Jefferson school board eyes televised meetings

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Efforts to televise the sometimes lengthy and contentious meetings of the Jefferson Elementary School District board have nearly reached completion as the district opens its doors today.

The board in March approved a pilot project to televise its meetings. A June San Mateo County grand jury report recommended doing so to improve community relations and outreach.

The Jefferson school board has two options for televising the proceedings, said Leah Berlanga, a City Council candidate with a daughter in the district and former PTA member who is leading the effort.

At a long-term cost of roughly $300 per night, the meetings can either be taped and aired on Daly City’s Cable Channel 27 at regular times and dates, or the board can hold its meetings in the Council Chambers at City Hall to be broadcast live for a cost of $36 a night, Berlanga said.

The board is likely to consider one of these options in the coming months, which is none too soon, said board member Anthony Dennis.

He said the district hoped to save money in implementing the project but added that televising the meetings should’ve been done “a long time ago” because the meetings run long and most parents can’t attend, resulting in people being misinformed.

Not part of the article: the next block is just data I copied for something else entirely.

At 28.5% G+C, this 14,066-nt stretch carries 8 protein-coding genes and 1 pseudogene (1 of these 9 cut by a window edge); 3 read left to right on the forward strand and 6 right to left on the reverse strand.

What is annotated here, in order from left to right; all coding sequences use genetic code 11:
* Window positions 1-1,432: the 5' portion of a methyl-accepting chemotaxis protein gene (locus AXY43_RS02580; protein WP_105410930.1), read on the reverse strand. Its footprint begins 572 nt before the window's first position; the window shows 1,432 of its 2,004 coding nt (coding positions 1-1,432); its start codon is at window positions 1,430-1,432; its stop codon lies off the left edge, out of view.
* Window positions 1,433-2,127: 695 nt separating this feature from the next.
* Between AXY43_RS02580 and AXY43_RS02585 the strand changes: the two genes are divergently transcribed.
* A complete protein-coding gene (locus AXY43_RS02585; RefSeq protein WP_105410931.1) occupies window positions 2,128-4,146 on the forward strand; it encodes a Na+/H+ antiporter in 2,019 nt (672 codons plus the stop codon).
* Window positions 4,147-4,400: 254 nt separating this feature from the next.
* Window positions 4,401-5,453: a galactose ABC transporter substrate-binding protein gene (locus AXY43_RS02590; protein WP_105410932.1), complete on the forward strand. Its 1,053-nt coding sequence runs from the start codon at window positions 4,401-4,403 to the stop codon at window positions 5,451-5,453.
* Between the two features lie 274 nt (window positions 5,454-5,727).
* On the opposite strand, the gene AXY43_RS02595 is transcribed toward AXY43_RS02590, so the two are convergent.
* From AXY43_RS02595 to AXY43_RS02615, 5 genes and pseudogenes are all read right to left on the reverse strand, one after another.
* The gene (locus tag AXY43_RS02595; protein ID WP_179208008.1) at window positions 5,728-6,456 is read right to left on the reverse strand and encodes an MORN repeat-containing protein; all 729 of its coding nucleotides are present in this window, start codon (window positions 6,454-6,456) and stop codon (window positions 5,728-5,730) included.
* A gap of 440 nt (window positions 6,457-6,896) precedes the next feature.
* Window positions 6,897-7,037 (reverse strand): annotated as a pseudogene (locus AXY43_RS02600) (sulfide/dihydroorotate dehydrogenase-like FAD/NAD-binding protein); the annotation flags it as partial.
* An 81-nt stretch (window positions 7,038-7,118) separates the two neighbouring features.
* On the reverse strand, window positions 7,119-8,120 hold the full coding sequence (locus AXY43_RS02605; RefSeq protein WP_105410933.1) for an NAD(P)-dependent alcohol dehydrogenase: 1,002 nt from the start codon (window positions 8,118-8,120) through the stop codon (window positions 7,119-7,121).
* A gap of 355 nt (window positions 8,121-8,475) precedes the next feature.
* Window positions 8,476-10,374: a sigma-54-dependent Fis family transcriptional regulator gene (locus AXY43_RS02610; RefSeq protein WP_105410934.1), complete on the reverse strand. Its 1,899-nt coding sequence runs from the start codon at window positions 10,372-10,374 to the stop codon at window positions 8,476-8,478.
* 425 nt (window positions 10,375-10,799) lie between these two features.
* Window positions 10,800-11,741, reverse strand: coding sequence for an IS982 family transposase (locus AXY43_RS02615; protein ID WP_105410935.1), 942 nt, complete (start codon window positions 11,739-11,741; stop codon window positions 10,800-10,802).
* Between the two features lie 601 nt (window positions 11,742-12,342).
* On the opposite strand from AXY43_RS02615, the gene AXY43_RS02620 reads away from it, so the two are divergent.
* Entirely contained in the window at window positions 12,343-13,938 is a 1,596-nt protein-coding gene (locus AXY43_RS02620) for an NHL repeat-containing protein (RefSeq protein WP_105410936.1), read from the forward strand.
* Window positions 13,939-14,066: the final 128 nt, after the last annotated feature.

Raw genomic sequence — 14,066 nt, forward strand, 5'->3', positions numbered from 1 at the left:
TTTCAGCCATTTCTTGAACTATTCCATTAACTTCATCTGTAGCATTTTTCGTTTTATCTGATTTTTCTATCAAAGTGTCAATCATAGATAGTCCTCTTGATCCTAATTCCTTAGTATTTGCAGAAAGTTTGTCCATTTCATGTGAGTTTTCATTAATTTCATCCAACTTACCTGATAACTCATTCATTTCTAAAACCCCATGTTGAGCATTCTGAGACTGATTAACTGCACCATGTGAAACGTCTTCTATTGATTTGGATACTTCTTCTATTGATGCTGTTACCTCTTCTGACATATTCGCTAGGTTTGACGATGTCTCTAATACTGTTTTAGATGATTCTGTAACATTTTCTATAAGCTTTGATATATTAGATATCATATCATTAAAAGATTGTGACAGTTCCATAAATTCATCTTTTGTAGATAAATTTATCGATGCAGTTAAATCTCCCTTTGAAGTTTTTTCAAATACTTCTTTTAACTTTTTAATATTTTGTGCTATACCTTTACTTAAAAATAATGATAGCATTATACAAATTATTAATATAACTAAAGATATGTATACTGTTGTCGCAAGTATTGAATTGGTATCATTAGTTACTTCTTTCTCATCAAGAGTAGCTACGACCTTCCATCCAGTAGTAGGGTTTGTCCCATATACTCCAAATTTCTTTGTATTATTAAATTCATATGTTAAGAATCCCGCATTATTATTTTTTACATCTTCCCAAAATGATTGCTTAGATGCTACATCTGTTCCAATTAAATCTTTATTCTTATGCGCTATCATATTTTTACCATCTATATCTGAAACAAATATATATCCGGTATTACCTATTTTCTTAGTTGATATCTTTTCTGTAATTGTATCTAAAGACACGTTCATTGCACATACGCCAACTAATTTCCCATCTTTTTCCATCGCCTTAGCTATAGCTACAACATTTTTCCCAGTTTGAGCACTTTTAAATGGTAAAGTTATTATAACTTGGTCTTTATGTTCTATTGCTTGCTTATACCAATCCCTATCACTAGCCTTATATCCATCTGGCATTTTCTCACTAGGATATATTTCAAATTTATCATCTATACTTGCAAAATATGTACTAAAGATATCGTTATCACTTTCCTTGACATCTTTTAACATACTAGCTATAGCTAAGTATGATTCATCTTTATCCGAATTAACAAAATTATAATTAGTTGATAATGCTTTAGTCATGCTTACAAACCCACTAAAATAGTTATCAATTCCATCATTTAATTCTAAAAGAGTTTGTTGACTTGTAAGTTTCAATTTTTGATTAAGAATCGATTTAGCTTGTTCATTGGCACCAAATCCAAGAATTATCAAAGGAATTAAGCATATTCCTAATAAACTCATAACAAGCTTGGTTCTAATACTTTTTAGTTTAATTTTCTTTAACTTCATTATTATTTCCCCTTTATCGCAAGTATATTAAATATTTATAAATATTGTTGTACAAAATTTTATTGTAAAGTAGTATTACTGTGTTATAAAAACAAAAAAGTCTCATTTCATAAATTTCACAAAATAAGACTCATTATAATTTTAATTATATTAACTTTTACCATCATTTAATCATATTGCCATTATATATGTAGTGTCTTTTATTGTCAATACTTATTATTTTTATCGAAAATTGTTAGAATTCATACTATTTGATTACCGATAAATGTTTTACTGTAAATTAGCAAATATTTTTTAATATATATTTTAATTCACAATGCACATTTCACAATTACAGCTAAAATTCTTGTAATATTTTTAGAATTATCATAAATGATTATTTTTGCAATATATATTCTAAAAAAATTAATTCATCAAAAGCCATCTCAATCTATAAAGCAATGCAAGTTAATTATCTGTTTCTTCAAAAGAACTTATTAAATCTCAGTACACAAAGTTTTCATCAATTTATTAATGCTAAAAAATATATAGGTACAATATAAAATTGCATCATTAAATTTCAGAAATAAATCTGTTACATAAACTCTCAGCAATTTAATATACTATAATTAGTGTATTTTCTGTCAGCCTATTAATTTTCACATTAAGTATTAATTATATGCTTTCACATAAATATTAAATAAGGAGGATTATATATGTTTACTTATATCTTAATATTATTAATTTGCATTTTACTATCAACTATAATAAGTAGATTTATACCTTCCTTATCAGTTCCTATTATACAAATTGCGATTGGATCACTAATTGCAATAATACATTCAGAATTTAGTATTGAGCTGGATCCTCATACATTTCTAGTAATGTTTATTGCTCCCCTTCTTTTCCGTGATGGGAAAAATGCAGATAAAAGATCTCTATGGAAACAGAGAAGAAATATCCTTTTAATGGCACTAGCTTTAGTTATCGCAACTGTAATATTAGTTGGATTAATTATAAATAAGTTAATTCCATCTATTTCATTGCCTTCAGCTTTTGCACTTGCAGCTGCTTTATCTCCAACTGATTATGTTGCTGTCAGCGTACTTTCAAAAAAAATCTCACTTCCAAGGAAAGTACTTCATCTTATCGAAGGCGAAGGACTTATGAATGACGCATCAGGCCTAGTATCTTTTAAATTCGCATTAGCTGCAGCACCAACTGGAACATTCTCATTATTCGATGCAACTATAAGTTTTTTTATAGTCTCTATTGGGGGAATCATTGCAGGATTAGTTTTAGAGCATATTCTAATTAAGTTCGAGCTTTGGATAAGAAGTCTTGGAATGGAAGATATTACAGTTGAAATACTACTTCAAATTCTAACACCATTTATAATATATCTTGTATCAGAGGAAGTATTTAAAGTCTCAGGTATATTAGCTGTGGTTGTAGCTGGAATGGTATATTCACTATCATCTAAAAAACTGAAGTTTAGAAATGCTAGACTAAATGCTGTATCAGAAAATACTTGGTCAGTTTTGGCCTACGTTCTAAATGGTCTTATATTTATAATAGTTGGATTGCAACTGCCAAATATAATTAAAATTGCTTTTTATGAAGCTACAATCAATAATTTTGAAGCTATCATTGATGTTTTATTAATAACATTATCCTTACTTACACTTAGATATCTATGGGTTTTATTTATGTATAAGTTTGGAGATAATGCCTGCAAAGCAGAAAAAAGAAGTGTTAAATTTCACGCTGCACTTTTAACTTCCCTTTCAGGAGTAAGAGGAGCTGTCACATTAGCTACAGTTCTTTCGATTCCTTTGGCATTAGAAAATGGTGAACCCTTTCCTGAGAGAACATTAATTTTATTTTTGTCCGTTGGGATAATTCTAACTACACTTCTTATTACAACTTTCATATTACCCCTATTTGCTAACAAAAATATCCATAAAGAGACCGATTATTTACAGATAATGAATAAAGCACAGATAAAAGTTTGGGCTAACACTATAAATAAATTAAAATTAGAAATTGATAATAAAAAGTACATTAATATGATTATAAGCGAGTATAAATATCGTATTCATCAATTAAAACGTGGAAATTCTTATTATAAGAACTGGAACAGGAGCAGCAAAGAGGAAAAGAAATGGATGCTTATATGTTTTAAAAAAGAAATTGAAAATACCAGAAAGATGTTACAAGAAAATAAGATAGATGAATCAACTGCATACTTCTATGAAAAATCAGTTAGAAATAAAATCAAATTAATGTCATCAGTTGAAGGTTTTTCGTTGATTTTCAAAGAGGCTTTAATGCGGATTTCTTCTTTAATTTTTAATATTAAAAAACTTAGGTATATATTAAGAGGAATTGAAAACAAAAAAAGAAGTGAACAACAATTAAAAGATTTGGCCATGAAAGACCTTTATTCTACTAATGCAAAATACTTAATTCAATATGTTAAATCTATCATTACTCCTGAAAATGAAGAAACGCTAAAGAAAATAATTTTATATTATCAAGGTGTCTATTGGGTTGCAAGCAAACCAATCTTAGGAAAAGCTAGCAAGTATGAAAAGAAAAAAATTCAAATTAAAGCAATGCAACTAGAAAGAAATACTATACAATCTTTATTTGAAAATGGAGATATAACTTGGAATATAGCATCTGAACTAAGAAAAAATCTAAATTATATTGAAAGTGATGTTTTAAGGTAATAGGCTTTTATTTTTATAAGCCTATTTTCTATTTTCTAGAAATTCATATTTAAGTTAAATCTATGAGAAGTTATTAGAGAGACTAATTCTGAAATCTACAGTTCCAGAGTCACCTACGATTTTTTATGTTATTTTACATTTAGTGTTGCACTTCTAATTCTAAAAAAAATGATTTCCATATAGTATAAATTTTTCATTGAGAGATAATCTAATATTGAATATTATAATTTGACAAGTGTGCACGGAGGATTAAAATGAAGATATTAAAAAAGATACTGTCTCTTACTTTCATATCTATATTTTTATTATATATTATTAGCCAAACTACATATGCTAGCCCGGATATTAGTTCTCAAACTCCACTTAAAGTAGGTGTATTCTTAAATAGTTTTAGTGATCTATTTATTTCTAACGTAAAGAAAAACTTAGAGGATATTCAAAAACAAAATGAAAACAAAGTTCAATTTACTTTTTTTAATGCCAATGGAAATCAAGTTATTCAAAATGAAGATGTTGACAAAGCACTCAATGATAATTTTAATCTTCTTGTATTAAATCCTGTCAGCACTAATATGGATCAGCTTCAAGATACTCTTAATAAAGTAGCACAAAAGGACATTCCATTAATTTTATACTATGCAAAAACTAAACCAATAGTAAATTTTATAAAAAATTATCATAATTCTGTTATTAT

Dennis also said putting board members under the microscope of televised proceedings could help tone down behavior that has made their get-togethers some of the most heated in the county.

Daly City Councilmember Carol Klatt — who met with Berlanga, Dennis, District Board President Marianne Petroni, Superintendent Barbara Wilson and Mayor Mike Guingona as part of the Daly City Cable Subcommittee Aug. 17 to discuss the project — said since the city began televising its meetings in the mid-1990s, council members have been held to a higher accountability.

“If you’re going to say it on TV, you need to stand behind it and say it to other people, too,” Klatt said.

She added that televised meetings could affect credibility for officials because the expanded audience can see how adamant a person is on an issue.

Berlanga noted that at the Aug. 17 meeting, Petroni and Wilson had concerns about maintaining the independence of the school board if the board met in the Council Chambers.

dsmith@examiner.com

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